ONCE AGAIN, THIS country faces another tragedy.

As a mother, I'm deeply saddened by the loss of lives at Virginia Tech. I pray for the students and all those who lived through the ordeal, and the families who lost their loved ones.

Of all the reports and stories that have followed, the most disturbing are those purporting to say that if the kids on campus had had guns, if people were carrying concealed weapons, that this would not have happened.

Of course, that assumes people believe that carrying a concealed weapon is the "answer" to this type of incident. If so, we'd also have to believe the following:

1. Bad guys always draw and fire slower than good guys do.

2. Victims are never caught by surprise.

3. Victims are never shot in the back.

4. Nobody can return fire if they've been hit by a bullet.

(Two men in Utah had a duel at short range from each other in a parking lot in the late '70s. Between them, six shots were fired. Both died at the scene. This is but one example that gun battles can continue even after one or more shooters is hit.)

5. Innocent bystanders are never hit.

The bottom line is that it's better to prevent the shooting from starting in the first place.

There is talk of security, anger management, video games, etc.

But we must ask the question — why is our country the leader of gun violence, and especially these types of mass shootings?

Do people in other countries not have security guards, anger and video games? The only difference between us and them is that we make it as easy as possible for people to get a hold of mass-killing machines, all in the name of the so-called "right to bear arms."

Our own president felt the need to mention this "right" before he gave his condolences to the families and survivors of the Virginia Tech massacre.

Now this "right" has gone way beyond its intentions and is infringing on OUR right to keep our children safe. When Germany suffered a mass shooting at a school, they changed their gun laws. When Australia suffered a mass shooting, they changed their laws.

We have done nothing. Nothing after Columbine, nothing after Red Lake, nothing after Nickel Mines, nothing after all the many shootings in between.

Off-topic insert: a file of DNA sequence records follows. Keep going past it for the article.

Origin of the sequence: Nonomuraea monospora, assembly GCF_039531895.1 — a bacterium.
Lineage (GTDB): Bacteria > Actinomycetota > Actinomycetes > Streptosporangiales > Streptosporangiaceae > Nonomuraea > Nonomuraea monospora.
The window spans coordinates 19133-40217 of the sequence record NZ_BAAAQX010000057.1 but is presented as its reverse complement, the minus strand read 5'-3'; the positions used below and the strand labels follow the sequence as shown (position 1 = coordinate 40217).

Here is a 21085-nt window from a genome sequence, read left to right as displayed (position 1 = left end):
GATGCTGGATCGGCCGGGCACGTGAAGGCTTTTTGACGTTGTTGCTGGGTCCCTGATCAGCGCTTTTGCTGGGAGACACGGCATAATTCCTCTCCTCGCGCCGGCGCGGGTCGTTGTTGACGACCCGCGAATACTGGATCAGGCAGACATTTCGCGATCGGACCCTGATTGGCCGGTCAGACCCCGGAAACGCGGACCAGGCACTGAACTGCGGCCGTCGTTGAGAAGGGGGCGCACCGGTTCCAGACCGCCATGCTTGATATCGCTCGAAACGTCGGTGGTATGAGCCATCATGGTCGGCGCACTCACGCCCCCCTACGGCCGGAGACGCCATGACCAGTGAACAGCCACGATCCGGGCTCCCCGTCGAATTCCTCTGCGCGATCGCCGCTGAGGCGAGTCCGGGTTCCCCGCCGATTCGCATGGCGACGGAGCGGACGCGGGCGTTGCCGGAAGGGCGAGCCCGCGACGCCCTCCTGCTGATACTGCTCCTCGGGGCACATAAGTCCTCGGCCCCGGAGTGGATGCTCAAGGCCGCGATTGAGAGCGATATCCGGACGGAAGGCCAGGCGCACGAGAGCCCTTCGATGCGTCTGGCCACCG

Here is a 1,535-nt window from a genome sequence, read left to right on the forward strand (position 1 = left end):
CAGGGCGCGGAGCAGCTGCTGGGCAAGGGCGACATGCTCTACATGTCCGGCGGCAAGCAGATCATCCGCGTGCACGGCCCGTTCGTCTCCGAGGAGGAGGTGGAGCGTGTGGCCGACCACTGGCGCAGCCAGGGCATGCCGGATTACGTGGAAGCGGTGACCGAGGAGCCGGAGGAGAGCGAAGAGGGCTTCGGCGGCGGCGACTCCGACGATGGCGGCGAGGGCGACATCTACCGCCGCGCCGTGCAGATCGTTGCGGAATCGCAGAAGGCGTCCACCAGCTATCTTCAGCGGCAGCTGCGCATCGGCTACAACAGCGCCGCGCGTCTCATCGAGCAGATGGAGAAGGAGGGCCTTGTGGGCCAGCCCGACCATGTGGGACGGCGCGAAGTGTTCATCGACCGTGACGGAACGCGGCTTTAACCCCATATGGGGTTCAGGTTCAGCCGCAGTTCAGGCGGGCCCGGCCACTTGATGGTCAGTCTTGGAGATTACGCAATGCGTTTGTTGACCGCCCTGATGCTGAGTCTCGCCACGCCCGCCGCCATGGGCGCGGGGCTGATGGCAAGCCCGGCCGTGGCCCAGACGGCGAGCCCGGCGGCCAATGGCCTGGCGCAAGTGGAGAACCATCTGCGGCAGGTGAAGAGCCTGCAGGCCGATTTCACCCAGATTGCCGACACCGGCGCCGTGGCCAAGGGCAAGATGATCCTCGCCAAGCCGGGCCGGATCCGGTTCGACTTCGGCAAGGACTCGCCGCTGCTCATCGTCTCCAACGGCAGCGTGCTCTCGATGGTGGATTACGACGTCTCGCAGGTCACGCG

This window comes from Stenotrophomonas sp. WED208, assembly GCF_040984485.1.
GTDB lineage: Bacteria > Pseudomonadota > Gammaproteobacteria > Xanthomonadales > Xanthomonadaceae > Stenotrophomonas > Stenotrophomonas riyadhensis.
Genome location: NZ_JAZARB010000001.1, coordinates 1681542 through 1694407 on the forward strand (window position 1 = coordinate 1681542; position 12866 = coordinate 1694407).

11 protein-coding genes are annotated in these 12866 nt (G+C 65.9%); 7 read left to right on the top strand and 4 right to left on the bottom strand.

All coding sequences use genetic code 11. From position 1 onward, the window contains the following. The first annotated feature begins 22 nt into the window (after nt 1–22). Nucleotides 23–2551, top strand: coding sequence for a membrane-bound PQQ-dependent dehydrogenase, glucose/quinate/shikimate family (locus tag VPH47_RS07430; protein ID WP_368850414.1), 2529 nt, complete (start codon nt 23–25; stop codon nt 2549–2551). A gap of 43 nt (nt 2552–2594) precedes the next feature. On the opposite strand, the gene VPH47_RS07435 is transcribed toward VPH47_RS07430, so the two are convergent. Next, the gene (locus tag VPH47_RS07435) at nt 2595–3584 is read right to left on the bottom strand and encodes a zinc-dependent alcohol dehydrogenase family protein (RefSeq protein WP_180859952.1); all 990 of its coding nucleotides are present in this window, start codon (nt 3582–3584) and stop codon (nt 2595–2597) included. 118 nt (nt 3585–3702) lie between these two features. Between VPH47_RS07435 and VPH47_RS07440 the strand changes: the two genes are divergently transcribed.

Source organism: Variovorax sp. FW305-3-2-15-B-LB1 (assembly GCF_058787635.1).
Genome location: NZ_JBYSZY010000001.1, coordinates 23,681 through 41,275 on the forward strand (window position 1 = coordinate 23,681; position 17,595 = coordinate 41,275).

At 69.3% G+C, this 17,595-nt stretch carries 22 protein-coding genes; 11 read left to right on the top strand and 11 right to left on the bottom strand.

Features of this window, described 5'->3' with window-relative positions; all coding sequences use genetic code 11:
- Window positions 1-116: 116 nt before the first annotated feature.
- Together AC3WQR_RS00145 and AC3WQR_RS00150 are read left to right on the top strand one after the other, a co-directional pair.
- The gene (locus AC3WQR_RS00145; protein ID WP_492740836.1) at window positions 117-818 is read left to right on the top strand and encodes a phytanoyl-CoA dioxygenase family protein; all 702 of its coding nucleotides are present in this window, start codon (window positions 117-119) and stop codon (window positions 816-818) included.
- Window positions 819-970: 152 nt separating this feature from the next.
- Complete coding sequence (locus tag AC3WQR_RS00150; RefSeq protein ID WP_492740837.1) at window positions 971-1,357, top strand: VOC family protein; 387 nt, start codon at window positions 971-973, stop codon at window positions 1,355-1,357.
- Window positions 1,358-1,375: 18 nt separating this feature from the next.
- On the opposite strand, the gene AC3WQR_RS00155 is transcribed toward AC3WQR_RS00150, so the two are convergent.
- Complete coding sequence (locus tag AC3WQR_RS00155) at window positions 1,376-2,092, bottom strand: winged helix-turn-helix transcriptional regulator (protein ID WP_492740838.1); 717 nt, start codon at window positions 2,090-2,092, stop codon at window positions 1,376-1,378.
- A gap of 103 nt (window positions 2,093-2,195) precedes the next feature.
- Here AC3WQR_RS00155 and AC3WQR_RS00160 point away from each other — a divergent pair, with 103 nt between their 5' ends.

We need to have a dialogue about what solutions will help PREVENT gun violence, what laws will work to prevent these tragedies and still maintain the rights of those law-abiding citizens who choose to own a firearm. Other countries have figured out how to do this.

If we are honest with ourselves, we can recognize the need for some people who have been attacked to respond with the desire to attack back.

During the last 10 to 12 years, we've permitted the gun lobby to keep us in that place — a place of fear and anger. The result has been almost universal conceal-and-carry weapons laws, allowing the assault-weapons ban to expire rather than to repair its weaknesses, and the new shoot-first laws that have passed in an alarming number of states.

Yet the FBI's crime reports have illustrated that all these guns have not had the desired effect — in fact, violent crime with guns is increasing. It is time for our country to have an open and honest discussion about our propensity for violence.

IT'S NATURAL for the owner of a shooting range or gun shop to advocate for more guns — it is, after all, his business.

However, if we allow the profit motive of the gun industry to dictate gun policy, we've cheated the safety of our communities. We need to balance the safety of our children and families against unfettered access to any gun at any time.

It's time for this country to decide:

Who comes first? Our kids or our guns? *

Barbara Montgomery is president of the Pennsylvania Million Mom March Chapters of the Brady Campaign.